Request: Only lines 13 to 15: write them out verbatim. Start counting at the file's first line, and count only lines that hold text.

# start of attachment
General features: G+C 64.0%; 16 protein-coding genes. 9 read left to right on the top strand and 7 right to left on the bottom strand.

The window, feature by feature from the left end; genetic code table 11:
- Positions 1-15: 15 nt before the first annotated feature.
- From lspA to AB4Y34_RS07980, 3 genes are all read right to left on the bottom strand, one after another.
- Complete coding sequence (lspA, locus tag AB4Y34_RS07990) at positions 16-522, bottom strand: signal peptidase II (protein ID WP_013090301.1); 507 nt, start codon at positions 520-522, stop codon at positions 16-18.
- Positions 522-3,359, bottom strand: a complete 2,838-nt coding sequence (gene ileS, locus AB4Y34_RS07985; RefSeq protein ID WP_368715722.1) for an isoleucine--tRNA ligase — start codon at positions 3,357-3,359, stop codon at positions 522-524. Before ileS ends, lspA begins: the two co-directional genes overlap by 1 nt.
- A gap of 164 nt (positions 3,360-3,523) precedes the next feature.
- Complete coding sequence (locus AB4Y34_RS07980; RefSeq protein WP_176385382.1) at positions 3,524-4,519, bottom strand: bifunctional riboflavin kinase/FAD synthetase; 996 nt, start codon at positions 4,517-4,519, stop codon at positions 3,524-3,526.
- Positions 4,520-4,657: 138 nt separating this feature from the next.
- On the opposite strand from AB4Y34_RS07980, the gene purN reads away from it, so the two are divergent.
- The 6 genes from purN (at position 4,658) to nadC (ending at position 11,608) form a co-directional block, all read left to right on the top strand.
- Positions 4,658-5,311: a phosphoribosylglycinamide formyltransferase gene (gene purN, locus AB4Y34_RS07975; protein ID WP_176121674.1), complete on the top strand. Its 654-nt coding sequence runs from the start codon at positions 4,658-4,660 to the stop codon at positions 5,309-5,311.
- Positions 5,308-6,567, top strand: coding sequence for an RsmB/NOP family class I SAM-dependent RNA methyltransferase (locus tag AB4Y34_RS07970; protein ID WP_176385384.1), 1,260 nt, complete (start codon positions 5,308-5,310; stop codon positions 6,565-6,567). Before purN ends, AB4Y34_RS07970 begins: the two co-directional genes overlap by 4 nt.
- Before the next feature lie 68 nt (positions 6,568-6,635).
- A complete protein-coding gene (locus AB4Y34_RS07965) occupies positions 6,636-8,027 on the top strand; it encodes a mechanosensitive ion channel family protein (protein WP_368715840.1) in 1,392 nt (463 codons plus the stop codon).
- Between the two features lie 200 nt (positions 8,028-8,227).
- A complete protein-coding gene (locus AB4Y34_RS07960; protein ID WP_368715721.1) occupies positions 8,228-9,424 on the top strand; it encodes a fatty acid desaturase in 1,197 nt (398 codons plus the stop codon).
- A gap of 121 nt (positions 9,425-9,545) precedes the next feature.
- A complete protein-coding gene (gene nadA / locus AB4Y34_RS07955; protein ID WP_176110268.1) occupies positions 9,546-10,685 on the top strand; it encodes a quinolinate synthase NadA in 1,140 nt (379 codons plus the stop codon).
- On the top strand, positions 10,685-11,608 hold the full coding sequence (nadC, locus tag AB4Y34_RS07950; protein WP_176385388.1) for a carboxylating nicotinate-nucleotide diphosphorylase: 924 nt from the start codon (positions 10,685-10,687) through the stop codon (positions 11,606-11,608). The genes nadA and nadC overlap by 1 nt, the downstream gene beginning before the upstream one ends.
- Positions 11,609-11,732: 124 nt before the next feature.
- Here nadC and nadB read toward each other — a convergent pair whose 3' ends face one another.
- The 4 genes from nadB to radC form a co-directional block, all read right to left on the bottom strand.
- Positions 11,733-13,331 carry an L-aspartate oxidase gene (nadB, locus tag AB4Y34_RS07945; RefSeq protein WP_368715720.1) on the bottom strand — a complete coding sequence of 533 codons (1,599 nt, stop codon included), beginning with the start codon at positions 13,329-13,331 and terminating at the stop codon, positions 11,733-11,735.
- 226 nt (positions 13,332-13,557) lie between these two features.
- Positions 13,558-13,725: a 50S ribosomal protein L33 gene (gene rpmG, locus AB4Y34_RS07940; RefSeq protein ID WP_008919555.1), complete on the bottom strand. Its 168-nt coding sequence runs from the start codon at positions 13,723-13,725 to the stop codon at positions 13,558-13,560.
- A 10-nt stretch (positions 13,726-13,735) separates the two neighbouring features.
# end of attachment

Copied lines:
- Positions 5,308-6,567, top strand: coding sequence for an RsmB/NOP family class I SAM-dependent RNA methyltransferase (locus tag AB4Y34_RS07970; protein ID WP_176385384.1), 1,260 nt, complete (start codon positions 5,308-5,310; stop codon positions 6,565-6,567). Before purN ends, AB4Y34_RS07970 begins: the two co-directional genes overlap by 4 nt.
- Before the next feature lie 68 nt (positions 6,568-6,635).
- A complete protein-coding gene (locus AB4Y34_RS07965) occupies positions 6,636-8,027 on the top strand; it encodes a mechanosensitive ion channel family protein (protein WP_368715840.1) in 1,392 nt (463 codons plus the stop codon).